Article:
• Self-discipline and a sense of personal responsibility
  • Empathy and understanding what matters to others and managing their expectations accordingly
  • Honesty and humility
  • Effective communications – conveying meaning with clarity and without ambiguity and simplifying relentlessly without dumbing down
  • Covey’s principle of seeking to understand before trying to make oneself understood
  • Being open to the idea that you might occasionally be wrong and letting go of the need to be right all the time
  • A fierce work ethic backed up with good humour
  • Being reliable during tough times
  • Treating others as you would want to be treated yourself
  • Valuing a wide range of inputs
  • Having pride in what you do
  1. I view the absence of these behaviours as ‘behavioural waste’. Like other forms of waste, the consequences are higher costs and lower productivity.
  1. Motivation should not be considered as an ‘either/or’ in terms of intrinsic vs extrinsic. All people have varying levels (both quantitatively and qualitatively) of intrinsic motivation but also require a combination of some or all of the following forms of extrinsic motivation, derived from their work and their colleagues, in order to thrive and give of their best:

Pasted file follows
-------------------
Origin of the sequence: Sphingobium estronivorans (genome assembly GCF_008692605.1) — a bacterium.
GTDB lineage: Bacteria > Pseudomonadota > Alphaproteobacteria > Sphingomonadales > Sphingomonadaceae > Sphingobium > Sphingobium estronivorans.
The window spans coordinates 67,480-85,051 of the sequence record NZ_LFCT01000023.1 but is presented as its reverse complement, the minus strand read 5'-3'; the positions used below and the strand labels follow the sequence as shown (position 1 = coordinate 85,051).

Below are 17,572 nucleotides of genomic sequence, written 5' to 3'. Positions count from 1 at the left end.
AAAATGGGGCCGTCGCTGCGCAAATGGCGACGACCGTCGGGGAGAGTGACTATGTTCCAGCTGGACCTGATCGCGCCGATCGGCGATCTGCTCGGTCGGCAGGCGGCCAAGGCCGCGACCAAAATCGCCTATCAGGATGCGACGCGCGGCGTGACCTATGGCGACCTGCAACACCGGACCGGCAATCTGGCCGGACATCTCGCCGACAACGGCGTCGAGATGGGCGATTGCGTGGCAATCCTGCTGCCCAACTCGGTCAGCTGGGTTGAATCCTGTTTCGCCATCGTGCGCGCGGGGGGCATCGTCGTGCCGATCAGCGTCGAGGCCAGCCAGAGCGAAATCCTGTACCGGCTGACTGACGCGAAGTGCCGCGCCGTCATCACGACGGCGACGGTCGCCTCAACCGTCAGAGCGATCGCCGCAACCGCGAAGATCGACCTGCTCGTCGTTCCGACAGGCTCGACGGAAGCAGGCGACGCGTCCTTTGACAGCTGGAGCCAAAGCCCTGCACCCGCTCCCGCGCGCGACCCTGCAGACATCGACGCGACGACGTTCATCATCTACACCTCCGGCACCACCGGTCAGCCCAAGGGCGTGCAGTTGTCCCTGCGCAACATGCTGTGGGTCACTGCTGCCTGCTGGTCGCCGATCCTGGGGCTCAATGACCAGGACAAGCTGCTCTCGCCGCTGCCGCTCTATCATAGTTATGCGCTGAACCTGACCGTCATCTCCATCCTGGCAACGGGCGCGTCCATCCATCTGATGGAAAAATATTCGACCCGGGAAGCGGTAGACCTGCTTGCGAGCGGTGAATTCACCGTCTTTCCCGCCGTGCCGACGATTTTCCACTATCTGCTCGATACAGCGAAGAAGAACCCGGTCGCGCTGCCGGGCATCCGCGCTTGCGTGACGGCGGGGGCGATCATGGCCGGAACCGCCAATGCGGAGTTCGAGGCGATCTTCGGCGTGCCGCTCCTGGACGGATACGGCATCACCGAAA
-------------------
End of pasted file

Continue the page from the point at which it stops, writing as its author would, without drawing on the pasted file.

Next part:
• A perception of fairness when linking reward to effort and contribution
  • Having their contribution recognised – even if it is just a “thank you”
  • A sense of community, connection, camaraderie, belonging and mutual support (I like this post from John Wenger on Sociometry) but not forgetting that some prefer isolation and solitude to do their best work